Food production is becoming less efficient at using nitrogen fertilizer, according to a review of global values. Excess nitrogen damages the environment and the climate.
A new model shows that bottom trawling, which stirs up marine sediments as weighted nets scrape the ocean floor, may be releasing more than a billion metric tons of carbon every year.
Scandinavian societies of the first millennium adapted their farming practices to volcano-driven climate changes.
A system of canals 2 millennia old sustained a local population after the collapse of its neighbors, and it continues to affect local ecology today.
Colombia is the second-largest producer of Arabica coffee, but changing climate, soil, and precipitation patterns are already altering the harvest volume, production techniques, and even the taste of coffee.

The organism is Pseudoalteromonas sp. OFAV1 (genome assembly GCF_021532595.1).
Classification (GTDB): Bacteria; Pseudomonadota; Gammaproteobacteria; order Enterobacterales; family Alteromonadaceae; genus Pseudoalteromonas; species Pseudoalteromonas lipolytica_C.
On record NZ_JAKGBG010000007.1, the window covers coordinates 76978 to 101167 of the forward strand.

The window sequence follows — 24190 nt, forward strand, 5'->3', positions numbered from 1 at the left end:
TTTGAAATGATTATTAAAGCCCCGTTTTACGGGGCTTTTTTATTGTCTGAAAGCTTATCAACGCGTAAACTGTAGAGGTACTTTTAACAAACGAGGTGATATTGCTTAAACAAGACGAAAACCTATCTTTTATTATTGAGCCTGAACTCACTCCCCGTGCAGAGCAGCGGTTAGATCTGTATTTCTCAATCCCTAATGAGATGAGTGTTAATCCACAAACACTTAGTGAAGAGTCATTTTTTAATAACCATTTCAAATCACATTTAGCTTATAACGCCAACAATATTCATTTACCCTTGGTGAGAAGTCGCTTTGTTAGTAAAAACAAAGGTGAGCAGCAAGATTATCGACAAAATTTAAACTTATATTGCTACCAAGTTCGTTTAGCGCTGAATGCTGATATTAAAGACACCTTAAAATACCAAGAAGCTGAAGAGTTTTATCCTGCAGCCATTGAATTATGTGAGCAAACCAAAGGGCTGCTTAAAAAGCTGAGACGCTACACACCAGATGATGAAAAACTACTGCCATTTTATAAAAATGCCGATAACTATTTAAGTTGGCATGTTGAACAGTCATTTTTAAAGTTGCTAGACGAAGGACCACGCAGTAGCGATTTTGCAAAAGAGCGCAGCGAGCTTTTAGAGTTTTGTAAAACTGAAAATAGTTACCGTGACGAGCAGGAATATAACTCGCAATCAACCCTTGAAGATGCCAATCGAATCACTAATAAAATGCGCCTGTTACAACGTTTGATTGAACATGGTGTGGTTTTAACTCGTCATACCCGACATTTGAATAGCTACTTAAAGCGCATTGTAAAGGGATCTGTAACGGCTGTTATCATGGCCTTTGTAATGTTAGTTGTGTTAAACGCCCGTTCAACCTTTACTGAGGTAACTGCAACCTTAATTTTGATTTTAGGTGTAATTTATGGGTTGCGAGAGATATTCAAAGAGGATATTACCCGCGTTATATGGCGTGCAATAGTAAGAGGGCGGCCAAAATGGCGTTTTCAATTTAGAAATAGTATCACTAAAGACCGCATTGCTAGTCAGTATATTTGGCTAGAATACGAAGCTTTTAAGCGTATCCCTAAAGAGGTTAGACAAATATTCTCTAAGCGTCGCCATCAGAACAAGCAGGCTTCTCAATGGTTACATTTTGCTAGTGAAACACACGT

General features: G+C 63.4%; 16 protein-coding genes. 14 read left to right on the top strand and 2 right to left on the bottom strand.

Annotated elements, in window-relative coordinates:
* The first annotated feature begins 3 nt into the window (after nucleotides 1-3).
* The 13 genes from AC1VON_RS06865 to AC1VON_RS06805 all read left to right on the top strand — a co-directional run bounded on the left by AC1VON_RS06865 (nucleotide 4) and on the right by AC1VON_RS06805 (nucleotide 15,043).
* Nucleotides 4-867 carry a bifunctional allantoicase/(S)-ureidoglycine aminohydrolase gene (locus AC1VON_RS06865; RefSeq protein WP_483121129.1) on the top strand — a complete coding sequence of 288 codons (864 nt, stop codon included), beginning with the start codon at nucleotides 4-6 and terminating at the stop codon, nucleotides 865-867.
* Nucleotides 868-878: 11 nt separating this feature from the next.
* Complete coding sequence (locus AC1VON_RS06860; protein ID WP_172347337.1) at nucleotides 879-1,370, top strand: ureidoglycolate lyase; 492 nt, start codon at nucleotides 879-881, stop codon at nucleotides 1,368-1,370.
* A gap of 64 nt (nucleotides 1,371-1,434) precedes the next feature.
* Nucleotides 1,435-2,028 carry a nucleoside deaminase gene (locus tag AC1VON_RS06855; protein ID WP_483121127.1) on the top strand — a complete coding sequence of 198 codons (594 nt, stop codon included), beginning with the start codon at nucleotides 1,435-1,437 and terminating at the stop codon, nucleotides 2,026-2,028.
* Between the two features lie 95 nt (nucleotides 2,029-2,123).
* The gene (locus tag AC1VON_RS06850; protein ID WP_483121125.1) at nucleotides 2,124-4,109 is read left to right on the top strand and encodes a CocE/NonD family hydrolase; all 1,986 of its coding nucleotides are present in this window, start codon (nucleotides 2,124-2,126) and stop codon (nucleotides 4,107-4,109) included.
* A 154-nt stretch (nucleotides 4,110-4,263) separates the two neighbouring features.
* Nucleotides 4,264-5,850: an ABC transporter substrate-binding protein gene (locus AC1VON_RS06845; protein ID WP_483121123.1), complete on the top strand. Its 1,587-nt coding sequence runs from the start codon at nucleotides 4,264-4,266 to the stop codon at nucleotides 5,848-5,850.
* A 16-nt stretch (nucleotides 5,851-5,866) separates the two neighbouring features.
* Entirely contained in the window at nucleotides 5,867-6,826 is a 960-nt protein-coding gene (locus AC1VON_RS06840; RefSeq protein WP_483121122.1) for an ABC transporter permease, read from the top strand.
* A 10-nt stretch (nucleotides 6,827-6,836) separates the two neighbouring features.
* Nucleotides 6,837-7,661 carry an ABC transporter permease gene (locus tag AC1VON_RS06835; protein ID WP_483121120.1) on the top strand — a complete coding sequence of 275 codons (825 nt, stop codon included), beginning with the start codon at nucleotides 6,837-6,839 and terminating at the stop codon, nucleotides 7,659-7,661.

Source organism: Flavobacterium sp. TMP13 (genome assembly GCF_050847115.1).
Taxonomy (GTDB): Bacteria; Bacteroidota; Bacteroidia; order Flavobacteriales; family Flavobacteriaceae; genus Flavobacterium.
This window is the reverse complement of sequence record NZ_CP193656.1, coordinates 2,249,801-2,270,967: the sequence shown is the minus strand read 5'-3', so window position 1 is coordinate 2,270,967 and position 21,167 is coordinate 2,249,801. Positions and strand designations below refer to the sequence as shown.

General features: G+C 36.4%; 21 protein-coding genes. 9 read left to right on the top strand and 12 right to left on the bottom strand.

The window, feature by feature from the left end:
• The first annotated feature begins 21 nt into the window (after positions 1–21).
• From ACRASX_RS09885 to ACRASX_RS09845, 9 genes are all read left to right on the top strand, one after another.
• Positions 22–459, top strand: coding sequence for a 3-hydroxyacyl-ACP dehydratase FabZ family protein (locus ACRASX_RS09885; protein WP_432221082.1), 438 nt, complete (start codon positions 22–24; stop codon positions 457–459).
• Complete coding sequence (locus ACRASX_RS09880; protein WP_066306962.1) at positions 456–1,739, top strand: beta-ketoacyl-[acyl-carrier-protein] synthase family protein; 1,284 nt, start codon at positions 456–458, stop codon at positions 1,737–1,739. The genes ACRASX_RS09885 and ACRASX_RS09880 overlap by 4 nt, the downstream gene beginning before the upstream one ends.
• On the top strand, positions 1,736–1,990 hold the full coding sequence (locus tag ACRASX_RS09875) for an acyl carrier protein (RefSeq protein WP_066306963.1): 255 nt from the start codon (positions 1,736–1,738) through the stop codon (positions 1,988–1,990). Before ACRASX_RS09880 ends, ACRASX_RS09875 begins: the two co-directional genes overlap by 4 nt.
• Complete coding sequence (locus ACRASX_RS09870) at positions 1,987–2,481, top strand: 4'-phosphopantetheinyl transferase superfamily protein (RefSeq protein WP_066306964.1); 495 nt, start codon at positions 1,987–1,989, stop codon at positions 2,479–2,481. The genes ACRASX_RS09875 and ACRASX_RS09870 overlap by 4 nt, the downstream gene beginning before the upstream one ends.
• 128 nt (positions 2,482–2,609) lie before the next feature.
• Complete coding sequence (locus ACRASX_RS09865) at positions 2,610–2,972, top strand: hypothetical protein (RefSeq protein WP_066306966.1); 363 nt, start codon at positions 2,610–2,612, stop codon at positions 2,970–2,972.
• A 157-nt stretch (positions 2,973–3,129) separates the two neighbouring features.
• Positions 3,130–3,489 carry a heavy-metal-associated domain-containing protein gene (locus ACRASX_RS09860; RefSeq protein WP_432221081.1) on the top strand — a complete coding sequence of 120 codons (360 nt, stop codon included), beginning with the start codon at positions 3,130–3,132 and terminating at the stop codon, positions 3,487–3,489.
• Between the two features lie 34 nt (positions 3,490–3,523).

During severe Amazonia droughts when oceanic supply of moisture failed, the magnitude of rainfall reduction over Rondonia was moderated by enhanced moisture supply from upwind forests.
Clues in sediments show that once humans arrived on Great Abaco Island, they hunted large reptiles to extinction and burned the old hardwoods and palms, leading to new pine- and mangrove-dominated lands.
Las discusiones sobre el comercio mundial están comenzando a considerar el agua que se necesita para producir bienes exportados. Algunos científicos sostienen que este enfoque debería tener una perspectiva regional más que global.
Innovations in urban agriculture—from creative reuse of stormwater to soil rehabilitation—can help fight food insecurity and prevent further food issues.
Forward-Thinking Ideas for the USDA’s Agriculture Innovation Agenda